The priorities of the Luxembourg Presidency in the field of justice

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Since 1st July 2015, Luxembourg holds the Presidency of the Council of the European Union. It published its programme: “A Union for the citizens Priorities of the Luxembourg Presidency”. In the field of justice, here are probably the most important points (p. 16 to 19—we excluded criminal justice):

Article 6 of the TEU states that the EU shall accede to the European Convention for the Protection of Human Rights and Fundamental Freedoms. However, it is well-known that the negative opinion of the Court of Justice of the EU in December 2014 changed considerably the landscape. Nevertheless, accession is a legal duty enshrined in the highest norm of the EU legal order and the new Presidency must therefore continue to work on the topic. It tried to put it in a nice way: “While the process of accession must continue, it requires a period of reflection and analysis following the opinion of the Court of Justice of the EU” (p. 16).

The reform of the Court of Justice of the EU, i.e. increasing the number of judges of the General Court of the EU (see the post entitled “Towards 28 more judges at the General Court and no more Civil Service Tribunal?” on this website), will be a priority for the Luxembourg Presidency. Putting the General Court of the EU in a position to deliver judgment within a reasonable time period, in accordance with the requirements of the Charter of Fundamental Rights regarding the right to a fair trial, is essential. It is even more vital as the first actions for damages for the infringement of this obligation have already been lodged. Consequently, the reform needs to be implemented without delay. Note that the President of the General Court (Marc Jaeger) is from Luxembourg.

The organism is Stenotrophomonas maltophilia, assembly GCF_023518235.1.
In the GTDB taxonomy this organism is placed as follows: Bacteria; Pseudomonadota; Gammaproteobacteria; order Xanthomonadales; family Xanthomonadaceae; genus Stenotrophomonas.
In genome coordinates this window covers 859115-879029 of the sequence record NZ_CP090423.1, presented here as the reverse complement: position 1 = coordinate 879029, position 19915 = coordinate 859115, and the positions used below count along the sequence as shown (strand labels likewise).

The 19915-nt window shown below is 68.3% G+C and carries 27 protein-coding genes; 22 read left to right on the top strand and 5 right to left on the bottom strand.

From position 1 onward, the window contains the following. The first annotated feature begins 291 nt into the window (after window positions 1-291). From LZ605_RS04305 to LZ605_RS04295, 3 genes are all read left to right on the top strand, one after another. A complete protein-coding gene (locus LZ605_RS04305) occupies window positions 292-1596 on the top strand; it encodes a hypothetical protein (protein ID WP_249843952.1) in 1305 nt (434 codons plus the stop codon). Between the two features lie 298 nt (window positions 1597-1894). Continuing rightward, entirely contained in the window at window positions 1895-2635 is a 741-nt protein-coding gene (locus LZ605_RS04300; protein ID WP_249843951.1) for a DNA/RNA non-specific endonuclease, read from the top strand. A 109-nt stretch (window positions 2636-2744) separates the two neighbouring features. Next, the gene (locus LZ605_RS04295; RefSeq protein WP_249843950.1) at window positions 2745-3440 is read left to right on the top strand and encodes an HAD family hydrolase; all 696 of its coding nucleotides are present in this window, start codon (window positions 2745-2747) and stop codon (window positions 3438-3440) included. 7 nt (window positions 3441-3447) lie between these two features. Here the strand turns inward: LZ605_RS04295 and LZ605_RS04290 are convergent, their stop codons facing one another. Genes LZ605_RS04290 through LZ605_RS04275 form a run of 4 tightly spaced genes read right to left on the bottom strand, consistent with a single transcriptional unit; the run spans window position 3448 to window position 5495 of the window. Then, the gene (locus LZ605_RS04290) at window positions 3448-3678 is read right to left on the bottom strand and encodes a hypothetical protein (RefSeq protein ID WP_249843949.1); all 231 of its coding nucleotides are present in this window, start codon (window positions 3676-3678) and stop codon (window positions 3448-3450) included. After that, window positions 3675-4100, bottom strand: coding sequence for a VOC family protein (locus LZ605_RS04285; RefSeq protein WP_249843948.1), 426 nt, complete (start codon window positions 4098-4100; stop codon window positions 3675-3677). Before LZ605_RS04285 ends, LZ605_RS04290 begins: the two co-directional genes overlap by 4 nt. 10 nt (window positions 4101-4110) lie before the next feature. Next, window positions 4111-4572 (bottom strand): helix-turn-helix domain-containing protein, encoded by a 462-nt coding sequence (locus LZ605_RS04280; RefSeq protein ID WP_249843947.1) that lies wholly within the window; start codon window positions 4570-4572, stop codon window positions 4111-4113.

The success of the digital internal market largely depends on the trust that citizens and companies have in the flow of online data. Therefore, Luxembourg believes it is necessary to finalise the EU data protection reform for the proper functioning of the single market.

Judicial cooperation in family law is a field of action in which European legislation has a tangible impact on the lives of citizens. It is an obvious way to convince some European citizens of the usefulness of the European construction for their daily lives. Judicial cooperation in family law is seen as an element of European citizenship and the free movement of persons. The body of law relating to this cooperation is decisive with regard to ensuring legal certainty and predictability for European couples involved in complex litigation. Luxembourg will therefore make every effort possible to usefully complement this body of law, particularly with regard to the instruments required for matrimonial relationships and property effects arising from registered partnerships.

Simplifying the circulation of several public documents, for example by facilitating multilinguism, is another measure designed to help build a people’s Europe: it will make it easier to exercise the fundamental freedoms enshrined in the Treaties. Therefore, Luxembourg also considers it as a priority. It will be an easier task since the Council agreed on a General Approach on the topic in June 2015.

(Altalex, 17 August 2015. Article by Emmanuel Guinchard)

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